Anyone else got any ideas?

        Jacob wrote on June 23rd, 2015
  2. We definitely cannot analyze past failures and then determine our future. We must determine the best future for our life, and then analyze our past to help us guide our steps with better vision.

    Nate wrote on June 22nd, 2015
  3. In me, a woman of 60 years completely through the change, there is a point in the middle of my arm pit at the top of the rib cage that can be massaged when I wake up at 3AM. That seems to help release the hormone that should automatically release then to keep me asleep until I wake up naturally at about 4:30/5:00. I took melatonin but did not “see” a difference nor an improvement. I may try it again to see if I adjust the time I take it matters. Presently, L-Tryptophan seems to help me sleep as well as wake up calm and happy. I would rather NOT wake up at all between 11PM and 4:30 AM but it happens more often than I would like so maybe another experiment may be in order.

    2Rae wrote on June 22nd, 2015
  4. Mark,

    As you said, it’s common to think supplementation reduces the amount of melatonin produced by the body and indeed I’ve read that it does so in several places. I couldn’t find any references that studied that question. Are there any that you know of?

    Albert wrote on June 22nd, 2015
  5. I feel like every day someone is telling me that a health practice won’t work for me (or won’t work as well, or should be avoided) because I’m a woman. *sigh* I do what I want anyway – which includes HIIT workouts, but I’m still a little frustrated. These things all work so well for men, but women? Stay away!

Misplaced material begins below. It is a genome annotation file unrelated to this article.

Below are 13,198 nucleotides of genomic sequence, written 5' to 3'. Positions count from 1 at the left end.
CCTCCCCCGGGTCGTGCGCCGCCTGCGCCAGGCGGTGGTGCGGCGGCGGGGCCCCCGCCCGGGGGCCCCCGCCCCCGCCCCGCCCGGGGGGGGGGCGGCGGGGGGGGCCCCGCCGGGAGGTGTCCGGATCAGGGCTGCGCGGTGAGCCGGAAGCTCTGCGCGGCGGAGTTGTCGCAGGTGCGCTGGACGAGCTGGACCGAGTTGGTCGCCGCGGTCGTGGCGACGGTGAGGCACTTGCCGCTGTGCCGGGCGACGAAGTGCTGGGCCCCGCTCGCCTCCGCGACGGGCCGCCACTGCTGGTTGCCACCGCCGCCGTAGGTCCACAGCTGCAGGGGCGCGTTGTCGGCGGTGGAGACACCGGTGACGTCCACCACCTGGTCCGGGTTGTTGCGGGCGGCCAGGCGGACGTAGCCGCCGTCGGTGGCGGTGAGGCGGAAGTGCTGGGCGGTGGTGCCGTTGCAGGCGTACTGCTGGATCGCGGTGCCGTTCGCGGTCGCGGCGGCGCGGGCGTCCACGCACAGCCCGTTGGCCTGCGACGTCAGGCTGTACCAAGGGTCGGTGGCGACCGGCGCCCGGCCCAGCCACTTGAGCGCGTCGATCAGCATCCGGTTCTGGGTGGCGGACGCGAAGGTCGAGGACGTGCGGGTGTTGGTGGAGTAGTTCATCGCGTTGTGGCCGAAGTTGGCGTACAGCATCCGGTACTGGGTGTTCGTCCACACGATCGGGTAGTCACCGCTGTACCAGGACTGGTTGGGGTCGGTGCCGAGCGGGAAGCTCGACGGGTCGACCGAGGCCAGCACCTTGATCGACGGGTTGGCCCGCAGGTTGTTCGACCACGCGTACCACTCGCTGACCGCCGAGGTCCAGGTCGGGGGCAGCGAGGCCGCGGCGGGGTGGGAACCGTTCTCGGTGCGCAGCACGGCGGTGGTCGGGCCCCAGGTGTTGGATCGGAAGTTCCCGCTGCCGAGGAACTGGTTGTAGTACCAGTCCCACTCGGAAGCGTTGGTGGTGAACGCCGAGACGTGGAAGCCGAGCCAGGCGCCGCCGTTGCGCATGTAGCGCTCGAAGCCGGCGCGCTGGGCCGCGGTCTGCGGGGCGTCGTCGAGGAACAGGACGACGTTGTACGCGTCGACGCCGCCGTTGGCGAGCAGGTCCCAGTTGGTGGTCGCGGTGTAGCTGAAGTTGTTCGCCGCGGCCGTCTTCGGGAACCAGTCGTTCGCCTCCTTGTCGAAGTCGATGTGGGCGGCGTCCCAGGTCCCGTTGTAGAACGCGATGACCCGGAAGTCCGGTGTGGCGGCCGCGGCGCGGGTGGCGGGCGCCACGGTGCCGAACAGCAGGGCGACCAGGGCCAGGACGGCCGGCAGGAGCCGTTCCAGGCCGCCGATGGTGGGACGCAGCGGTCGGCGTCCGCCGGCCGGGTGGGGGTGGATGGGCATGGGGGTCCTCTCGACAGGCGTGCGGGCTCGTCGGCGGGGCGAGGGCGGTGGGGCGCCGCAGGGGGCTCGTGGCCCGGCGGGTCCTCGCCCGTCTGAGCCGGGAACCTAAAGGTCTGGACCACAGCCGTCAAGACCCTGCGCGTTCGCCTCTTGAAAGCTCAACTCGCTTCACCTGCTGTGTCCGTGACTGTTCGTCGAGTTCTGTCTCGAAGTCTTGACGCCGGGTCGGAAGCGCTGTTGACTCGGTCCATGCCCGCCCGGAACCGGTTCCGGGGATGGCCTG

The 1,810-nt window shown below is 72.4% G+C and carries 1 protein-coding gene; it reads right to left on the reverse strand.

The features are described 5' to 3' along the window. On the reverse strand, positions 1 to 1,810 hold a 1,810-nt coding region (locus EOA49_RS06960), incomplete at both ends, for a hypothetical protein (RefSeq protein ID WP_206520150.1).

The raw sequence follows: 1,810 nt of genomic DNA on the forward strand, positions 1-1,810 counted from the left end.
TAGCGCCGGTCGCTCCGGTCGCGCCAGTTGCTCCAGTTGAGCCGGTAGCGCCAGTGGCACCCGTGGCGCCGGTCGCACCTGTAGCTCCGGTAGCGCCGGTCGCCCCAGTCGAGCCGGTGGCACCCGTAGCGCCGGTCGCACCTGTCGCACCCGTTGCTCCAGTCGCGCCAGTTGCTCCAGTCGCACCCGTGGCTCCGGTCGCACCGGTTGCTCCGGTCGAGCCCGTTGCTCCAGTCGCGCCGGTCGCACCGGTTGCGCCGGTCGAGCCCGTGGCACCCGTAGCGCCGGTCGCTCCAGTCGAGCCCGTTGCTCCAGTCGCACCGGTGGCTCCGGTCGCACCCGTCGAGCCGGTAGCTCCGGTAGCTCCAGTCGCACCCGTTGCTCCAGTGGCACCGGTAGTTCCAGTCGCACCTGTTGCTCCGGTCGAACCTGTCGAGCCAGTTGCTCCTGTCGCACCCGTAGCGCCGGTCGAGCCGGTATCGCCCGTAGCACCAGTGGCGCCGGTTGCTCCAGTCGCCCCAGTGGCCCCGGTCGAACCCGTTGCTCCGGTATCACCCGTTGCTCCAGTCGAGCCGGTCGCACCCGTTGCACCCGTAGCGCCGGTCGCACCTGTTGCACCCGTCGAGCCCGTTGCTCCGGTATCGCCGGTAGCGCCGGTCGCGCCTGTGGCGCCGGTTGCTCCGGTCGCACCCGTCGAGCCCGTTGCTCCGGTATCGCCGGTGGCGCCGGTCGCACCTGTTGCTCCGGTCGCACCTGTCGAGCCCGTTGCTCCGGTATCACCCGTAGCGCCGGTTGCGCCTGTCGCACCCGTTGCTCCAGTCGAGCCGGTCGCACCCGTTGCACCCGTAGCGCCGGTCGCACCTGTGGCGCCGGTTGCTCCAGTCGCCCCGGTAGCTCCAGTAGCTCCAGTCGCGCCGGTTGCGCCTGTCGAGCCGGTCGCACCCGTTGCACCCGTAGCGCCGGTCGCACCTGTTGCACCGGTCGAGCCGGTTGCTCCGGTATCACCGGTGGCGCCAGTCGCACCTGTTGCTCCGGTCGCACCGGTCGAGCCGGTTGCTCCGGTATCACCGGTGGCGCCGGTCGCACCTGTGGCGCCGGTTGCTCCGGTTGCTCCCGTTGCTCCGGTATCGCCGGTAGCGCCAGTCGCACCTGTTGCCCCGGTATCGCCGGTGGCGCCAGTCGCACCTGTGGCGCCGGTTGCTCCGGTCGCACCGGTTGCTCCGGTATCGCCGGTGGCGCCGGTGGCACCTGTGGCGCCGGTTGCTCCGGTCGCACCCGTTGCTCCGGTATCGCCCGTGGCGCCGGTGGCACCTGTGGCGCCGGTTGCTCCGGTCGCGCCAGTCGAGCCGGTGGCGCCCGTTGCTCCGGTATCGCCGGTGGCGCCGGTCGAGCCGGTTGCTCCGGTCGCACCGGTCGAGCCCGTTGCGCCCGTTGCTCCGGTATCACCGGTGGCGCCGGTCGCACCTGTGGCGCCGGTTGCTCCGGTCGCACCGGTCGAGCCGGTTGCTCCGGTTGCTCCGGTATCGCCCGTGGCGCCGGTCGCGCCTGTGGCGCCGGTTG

I know that’s not what YOU are saying though, Mark. Thanks, as always, for your objective, well researched, and well reasoned take. :)

    Monica wrote on June 22nd, 2015
    • Right? Female hormones are ‘more delicate’? P’shaw. How about the norm has always been whatever male hormones do and female hormones are the ones that have to live up to male, rather than the other way around. Which of course, just reflects how women are talked about in general.
      Sure, there are differences, but none that justify that women are more delicate or can’t handle what men can under the appropriate circumstances. The conclusions Mark refers to mean that anyone under undue stress, not just ‘the ladies,’ might have negative results with high intensity exercise. Thanks, Mark!

      leslie wrote on June 22nd, 2015
  6. I took melatonin every night for several years while working rotating shifts. It was the only way I could get enough sleep to function. I did find out that less is more, at least for some of us. 1.5 mg is about right for me. Larger doses have a very unpleasant opposite effect and make me feel like I want to jump out of my skin.

    Shary wrote on June 22nd, 2015
  7. I find valerian more helpful than melatonin. The melatonin, even in very small doses, produces wild dreams and leaves me feeling hungover in the morning. Valerian just smells like cat pee. 🙀

    Maggie wrote on June 22nd, 2015
  8. Melatonin changed my life. I’ve struggled with insomnia since high school. I’m sure my habits (working/socializing on the computer or doing homework late at night most nights) didn’t help, but it contributed to a vicious cycle where even when I tried to clean up my act, I couldn’t fall asleep for hours, and then I didn’t get enough sleep, and then would crash in the afternoon, and then hit my “second wind” at night, and so on every day. Melatonin has allowed me to live like a normal person. I guess I’m one of those people that it works really well for. I sleep great (knocked out 30-45 min after taking it), sleep deeply (no weird dreams, etc.), and wake up without any apparent excess grog (just normal grog – depending on when my sleep cycle is interrupted). I’ve tapered my dose down to 0.5 mg (half a 1 mg sublingual). One of my favorite things about melatonin is that it helps my efficiency. Now I know that if I want to go to sleep at 11 PM and wake up at 7 AM, I can go to sleep at 11 PM. No longer do I go to bed at 11 PM and actually fall asleep at 1 AM. So frustrating to have two hours of your day be “wasted” just laying in bed trying to sleep.